There are some useful tools to work towards healing. This blog does not allow for a detailed discussion, so I will only cover the basics.
Research – knowing details of your family history is helpful, but not essential. This might just give you information better to understand your own life experience in the context of your family’s story.
Healing sentences – a healing sentence is a statement that is never not true, for example, “You are my mother”. A non-healing sentence, expressing a limited perspective, would be: “You hurt me, so I don’t want you to be my mother”.
Writing and drawing – Often it is necessary to release a negative emotion before we can access the positive. Writing is a wonderful way to take what can be abstract (thoughts and feelings) and make them real and ready for healing.
Additional tools include visualisation, bowing, prayer and meditation, and symbolic representation. These are outlined in detail in the book.
In conclusion, to nourish and rejuvenate ourselves, and finally to live fully, we need consciously to accept and honour our families just as they are. Healing any one of us sets a ripple in motion that touches us all. I hope this blog series has helped you in that quest.
Every family has strengths and gifts to pass on to the next generation. Gifts can be:
- Talents: music, sport, public speaking, financial acumen.
- Character strengths: humour, honesty, courage, compassion, integrity, resilience, self-confidence.
- Good fortune, doors opening easily in different areas of life (relationship, money, opportunities, negotiations)
- Health: mental, physical, emotional
- Support: trusting that whatever happens in life is for you and not against.
- Love: capacity to love unconditionally, to receive love unconditionally
- Wisdom: insight, intuition, big-picture understanding, spiritual connection
- Peace: inner contentment despite circumstances, ability to bring harmony to others and difficult situations
- Liberated potential
The gifts can be blocked by errors in belonging and placement, and through burdens.
Strengthening the individual and the system allow us to receive the gifts from our families and pass them on to others.
Next week’s is the final blog, and will discuss some tools for Healing.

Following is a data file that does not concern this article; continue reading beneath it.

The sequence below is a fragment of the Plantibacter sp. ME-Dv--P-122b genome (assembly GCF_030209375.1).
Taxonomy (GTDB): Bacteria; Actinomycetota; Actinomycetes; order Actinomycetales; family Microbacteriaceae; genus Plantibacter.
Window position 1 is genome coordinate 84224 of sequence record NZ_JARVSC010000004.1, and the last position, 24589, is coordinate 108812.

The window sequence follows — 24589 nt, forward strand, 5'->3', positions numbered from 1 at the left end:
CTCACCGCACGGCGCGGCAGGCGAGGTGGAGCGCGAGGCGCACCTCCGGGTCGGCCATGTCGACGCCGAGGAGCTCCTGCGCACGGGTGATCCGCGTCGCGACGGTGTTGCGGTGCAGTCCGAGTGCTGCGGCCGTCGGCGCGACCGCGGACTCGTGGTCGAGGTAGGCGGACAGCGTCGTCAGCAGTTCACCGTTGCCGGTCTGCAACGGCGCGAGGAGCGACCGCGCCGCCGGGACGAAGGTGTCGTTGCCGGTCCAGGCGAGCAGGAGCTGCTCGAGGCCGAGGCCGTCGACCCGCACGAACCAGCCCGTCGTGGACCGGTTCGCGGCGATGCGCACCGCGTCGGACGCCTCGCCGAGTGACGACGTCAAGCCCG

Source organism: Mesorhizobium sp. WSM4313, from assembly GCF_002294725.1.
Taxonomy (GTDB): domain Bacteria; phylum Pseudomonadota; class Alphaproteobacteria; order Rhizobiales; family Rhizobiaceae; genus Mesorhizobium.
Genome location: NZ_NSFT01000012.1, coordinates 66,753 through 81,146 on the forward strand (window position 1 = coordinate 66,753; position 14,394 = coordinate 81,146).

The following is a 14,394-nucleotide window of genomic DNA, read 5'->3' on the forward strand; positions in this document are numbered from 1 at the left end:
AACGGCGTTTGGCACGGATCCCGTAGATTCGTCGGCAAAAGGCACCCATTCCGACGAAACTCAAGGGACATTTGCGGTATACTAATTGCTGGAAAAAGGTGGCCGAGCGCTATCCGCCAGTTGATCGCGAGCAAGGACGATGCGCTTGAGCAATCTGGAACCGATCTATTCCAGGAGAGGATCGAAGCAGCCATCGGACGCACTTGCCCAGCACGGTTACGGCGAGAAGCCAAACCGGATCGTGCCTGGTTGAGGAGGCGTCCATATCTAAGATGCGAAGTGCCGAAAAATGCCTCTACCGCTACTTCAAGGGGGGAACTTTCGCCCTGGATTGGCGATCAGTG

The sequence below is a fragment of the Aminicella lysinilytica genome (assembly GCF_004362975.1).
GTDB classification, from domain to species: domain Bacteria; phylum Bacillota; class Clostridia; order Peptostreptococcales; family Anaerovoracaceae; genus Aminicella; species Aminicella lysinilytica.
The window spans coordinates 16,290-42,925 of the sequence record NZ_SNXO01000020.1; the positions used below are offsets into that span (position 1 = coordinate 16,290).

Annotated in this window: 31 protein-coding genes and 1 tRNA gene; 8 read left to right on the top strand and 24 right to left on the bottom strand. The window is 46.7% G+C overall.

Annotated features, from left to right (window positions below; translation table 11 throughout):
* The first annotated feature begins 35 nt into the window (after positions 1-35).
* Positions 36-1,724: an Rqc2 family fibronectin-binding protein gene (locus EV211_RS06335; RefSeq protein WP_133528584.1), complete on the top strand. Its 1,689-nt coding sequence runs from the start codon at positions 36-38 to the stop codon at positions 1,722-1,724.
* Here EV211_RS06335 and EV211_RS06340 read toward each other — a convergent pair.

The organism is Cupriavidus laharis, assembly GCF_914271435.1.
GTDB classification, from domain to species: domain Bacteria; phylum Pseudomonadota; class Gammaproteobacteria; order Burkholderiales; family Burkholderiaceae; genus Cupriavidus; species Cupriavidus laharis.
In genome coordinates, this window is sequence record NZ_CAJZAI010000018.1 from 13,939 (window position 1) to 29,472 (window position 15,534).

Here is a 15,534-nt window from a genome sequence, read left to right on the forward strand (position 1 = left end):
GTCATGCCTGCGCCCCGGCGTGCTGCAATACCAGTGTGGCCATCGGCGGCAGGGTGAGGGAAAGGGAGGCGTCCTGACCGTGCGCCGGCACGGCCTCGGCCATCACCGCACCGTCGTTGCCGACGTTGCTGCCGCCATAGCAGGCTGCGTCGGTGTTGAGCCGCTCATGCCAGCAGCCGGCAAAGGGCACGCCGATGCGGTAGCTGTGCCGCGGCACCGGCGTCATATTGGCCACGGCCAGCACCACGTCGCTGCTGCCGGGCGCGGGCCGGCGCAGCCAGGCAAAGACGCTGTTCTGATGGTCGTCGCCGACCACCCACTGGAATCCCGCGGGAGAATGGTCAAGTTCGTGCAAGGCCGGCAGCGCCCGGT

Life offers different challenges – this is part of reality and destiny.
When we try to take on somebody else’s emotional challenges we weaken ourselves and them. Our intentions can be good; however, when we put ourselves in a position of ‘saving’, we unconsciously put the other person into a position of ‘victim’. This can also deny the person the opportunity to find their own resources and strengths.
We ultimately cannot save anyone else, and research on co-dependency shows the importance of deeply looking at our own motives for trying to ‘save’ others.
The hopelessness of trying to carry somebody else’s pain can cripple a person’s life. We all have enough challenges without adding other people’s burdens to our own.
Burdens include taking on others’ emotions, displaying their dysfunctional behaviour, taking on relationship and financial problems, attempting to compensate for socio-political injustices.
Next week’s blog is on Gifts.
The easiest way to understand ‘placement’ is to look at our bodies. If we break an arm, and the elbow is not in the same place as before, we will not be able to use that arm. This causes dysfunction and pain.
In families, we have a place where we belong.
Who is parenting whom?
Parents are parents and children are children.
If children are trying to parent their parents – or be the ‘emotional spouse’ of the parent – then placement is out of order.
Some adults have not used their years wisely and a child could then easily attempt to parent them. This doesn’t work. We are not referring to ‘practical caring’ but rather ‘emotional entanglement’ – a child feeling and carrying a parent’s negative emotions, for example, or trying to save them.
If a parent is emotionally or physically absent, a child may unconsciously (and innocently) attempt to fill the parental gap.
The role of mother or father must be clear – this may be challenging in, for example, step-families.
Who is first?
Siblings are born in a certain order. If any child, for whatever reason, tries to change that order, placement is disrupted.
The questions of who is lost, who is excluded, who is running the show and whose family is first are also relevant, but not covered in this blog.
Next week’s blog is on Burdens.
Do you have a sense of belonging? Do you feel that you belong to the family into which you were born or into which you married? Do you feel part of the family at the company at which you work? Are you a part of the religion or culture into which you were born? Are you at home in your country, your race, your social group, your gender?
Any kind of exclusion causes emptiness, pain and distress.
Some people feel like they don’t belong and others choose not to belong. Either way, we deprive ourselves of the gifts of belonging. We attempt to fill our emptiness or avoid the pain through addictions to work, food, drugs, sex, exercise, alcohol, adrenaline, computer games, television, relationships.
Sometimes the pain of our family is so extreme that we literally try to step out of the ‘river of family’ to avoid it.